The near future, a distorting mirror

From Andy Cline’s Ready Player One to Judge Dread to Black Mirror and Pacific Rim, near future works are endless.
Close anticipation is not a genre, it is an approach.
Common point of the corpus: the stories must take place in the near future. Something to get excited about and also often fuel the nightmare machine.

What is sience-fiction?

Science fiction is inextricably linked with anticipation. It is about imagining possible developments in science and technology in order to explore possible future possibilities. In their time, the forerunners of Mary Shelley (Frenkenstein), HG WELLS (The Time Machine) and Jules Vernes (Twenty Thousand Leagues Under the Sea) marveled at the advances of their time to build wonderful philosophical stories. or terrifying. These, among others, invented speculative fiction. Imagining the future, even on the basis of facts and cutting-edge documentation, is still science fiction. SF is written in the conditional, not in the future, and always feeds on the context in which it is born. And too bad if its projections fall short of reality or become obsolete, sometimes in just a few years. Because even when they claim to talk about something else, the works are full of the mindset, values ​​and knowledge of their time, and of their author. It always speaks of the present, and has effects in the present.

The case of near future.

The genres of the imagination, including fantasy and SF, are therefore always situated in relation to the real, and the works of near future undoubtedly hide this even less than the others: their plots are close to their context and time. of creation – and close to us who receive them. For the British writer J.G. Ballard, the near future would be a means of talking about the “true future”, the one that we “see approaching”, as opposed to hypothetical elsewhere, in eras and galaxies far, very distant. On the contrary, from space opera or mythical fantasy, the near future does not open the door to escape, it immediately announces “in not very long” and implies “right here”. Ballard himself was adapted (Crash by David Cronenberg).

In the continuity of Ballard, many works – novels, films, comic series, games – have placed their plots in a futuristic universe, without necessarily exploring a supposed immediate future. Problem: all fiction implies a distancing from reality. Near future works consciously break this convention with the help of a distorting mirror. Everything is familiar and so different.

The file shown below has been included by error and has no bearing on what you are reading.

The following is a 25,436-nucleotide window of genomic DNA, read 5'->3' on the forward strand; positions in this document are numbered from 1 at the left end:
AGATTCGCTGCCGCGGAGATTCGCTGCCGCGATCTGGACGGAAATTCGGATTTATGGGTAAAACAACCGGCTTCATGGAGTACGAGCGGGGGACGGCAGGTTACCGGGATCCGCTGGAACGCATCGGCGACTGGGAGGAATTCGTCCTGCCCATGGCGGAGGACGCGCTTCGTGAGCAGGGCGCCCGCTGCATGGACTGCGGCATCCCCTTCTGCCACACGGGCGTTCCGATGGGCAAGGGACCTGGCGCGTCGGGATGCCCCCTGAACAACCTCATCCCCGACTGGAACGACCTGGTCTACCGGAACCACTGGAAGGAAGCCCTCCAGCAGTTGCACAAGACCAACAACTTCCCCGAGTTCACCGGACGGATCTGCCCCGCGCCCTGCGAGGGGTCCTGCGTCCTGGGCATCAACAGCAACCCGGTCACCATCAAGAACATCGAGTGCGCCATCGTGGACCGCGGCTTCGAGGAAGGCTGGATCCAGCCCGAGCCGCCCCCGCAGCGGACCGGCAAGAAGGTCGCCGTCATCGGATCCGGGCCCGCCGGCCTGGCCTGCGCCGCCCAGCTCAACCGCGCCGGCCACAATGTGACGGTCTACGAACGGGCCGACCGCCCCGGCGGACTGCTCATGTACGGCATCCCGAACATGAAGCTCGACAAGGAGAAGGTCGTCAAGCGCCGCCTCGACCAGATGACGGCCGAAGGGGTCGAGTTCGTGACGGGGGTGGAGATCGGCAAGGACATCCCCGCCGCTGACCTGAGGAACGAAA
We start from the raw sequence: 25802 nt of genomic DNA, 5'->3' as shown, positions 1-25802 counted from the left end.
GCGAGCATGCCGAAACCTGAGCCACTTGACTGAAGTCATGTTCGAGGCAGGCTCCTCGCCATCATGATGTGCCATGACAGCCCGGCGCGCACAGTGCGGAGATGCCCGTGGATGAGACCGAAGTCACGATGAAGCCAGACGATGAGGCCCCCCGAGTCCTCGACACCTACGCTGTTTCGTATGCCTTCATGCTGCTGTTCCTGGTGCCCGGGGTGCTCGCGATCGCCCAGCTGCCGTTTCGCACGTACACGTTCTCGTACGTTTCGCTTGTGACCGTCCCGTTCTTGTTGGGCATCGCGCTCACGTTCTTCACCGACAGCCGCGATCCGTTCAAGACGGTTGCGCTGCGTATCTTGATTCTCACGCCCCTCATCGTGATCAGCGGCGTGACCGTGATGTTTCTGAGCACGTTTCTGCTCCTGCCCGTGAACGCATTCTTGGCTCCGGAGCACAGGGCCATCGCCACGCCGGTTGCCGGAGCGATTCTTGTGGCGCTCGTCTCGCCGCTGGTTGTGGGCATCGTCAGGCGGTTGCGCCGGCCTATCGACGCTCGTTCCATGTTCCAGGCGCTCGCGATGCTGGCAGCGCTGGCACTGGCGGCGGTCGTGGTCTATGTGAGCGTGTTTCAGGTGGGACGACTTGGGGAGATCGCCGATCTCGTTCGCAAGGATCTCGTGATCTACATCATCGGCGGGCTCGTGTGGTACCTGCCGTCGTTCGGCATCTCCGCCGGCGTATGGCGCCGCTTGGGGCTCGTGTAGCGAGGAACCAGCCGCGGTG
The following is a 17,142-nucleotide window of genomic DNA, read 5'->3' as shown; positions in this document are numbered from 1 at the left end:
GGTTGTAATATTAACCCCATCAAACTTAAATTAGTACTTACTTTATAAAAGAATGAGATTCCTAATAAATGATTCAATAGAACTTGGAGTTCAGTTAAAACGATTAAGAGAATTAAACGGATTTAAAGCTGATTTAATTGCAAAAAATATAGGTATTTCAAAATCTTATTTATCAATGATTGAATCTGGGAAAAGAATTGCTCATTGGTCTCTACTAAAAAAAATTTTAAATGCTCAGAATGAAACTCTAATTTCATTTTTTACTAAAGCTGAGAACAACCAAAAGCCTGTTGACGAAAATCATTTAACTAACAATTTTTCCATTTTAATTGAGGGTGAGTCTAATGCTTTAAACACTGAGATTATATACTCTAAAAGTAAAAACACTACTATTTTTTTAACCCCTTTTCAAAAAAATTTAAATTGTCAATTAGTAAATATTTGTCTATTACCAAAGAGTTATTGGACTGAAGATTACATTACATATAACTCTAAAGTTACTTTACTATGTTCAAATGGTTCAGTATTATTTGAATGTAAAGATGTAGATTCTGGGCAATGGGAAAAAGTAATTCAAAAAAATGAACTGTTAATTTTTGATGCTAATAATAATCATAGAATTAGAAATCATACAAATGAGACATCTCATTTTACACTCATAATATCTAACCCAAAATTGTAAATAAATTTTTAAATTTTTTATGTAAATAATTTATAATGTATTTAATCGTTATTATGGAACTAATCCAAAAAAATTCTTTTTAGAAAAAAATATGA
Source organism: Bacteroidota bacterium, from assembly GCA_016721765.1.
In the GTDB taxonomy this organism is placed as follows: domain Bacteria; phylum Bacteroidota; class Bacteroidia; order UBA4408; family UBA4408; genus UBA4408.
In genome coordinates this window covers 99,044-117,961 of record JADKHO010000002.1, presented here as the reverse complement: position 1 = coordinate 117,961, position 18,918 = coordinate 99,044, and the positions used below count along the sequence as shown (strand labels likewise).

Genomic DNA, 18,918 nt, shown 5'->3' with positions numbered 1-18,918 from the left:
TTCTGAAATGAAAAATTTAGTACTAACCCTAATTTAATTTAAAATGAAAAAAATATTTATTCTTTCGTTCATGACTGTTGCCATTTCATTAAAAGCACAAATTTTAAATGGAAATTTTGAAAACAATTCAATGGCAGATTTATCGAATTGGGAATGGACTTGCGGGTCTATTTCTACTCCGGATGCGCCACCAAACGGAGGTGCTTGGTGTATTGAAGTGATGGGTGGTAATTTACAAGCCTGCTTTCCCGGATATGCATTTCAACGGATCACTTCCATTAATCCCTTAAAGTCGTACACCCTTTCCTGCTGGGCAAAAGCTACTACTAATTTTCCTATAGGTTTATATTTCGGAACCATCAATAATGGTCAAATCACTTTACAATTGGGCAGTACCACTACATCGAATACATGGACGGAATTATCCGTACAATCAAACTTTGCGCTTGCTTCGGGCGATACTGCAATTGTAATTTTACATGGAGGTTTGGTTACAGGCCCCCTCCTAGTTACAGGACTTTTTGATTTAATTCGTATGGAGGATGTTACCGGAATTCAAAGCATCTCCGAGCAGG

But why are these works often so terrifying?

Seeing the future negatively, is it for ease? Where has the reassuring cocoon of our daily comfort gone? Do we no longer have the right to dream, to imagine? This is a crucial question. Most of the near-anticipation works outbid the existing, adding a small dose of dark futurism, freewheeling technology, eerie androids, triumphant capitalism, and permanent cops. Just what it takes to smash the glass in our comfort zone. The reassuring daily life becomes deadly, your intelligent vacuum cleaner seeks to kill you, a spaceship is planning its worrying shadow over the city, even it is absolutely necessary to chip or get vaccinated so as not to fall on the cost of law and order. . (get vaccinated guys, this is important)
In the preface to his full short stories, Ballard cautioned against this trend:

“The future […] is a dangerous, heavily mined area that tends to turn around to bite your ankles when you take a step forward. “

Too late the damage is done.
Many works anchored in the near future stage an imperceptible and perpetual shift where each technology, each authoritarian drift, each change in lifestyle or degree of global warming, testifies to the fact that nothing will ever be the same again. Rather than the completely reconfigured worlds of the post-apocalypse, where everything was destroyed and then recast, this is about the cycles of life and death of civilizations. The collapse is not imminent, it is immanent. History is on the move. It happens continuously.
In the fluctuations of a pandemic, the British series Years and Years, or through the words of Chuck in Fight Club:

«This is your life, and it’s ending one minute at a time”

Paradoxically, it is also this perpetual end of the known world that allows all hopes and allows utopias to flourish, however diffuse they may be. Dark futures fuel the emergence of new horizons, new battles to be waged and new hopes to be nourished. Suddenly utopias exist mainly to legitimize the fights waged against them. In reality, the great battle of imaginations, ideas and values ​​is fought deep inside each of us. The fight is brutal, merciless, it spares none of our received ideas, our intuitions and our usual thinking patterns. And test what we think we know as the disgust, fear or revolt that arises over fiction becomes able to inspire us and spur us to action. For example, the treatment of aliens in District 9 strikes us as despicable, because it inevitably reminds us of the plight of refugees around the world. What is terrifying about this distorting mirror is less the distortion it conjures up than the fact that we recognize ourselves in it.

Author: Corona

A danish deaf girl infused with tea the morning, Corona the evening (the beer not the virus!) and addicted to cookies all the time! PS: Don't let me my phone or camera when I'm bored!

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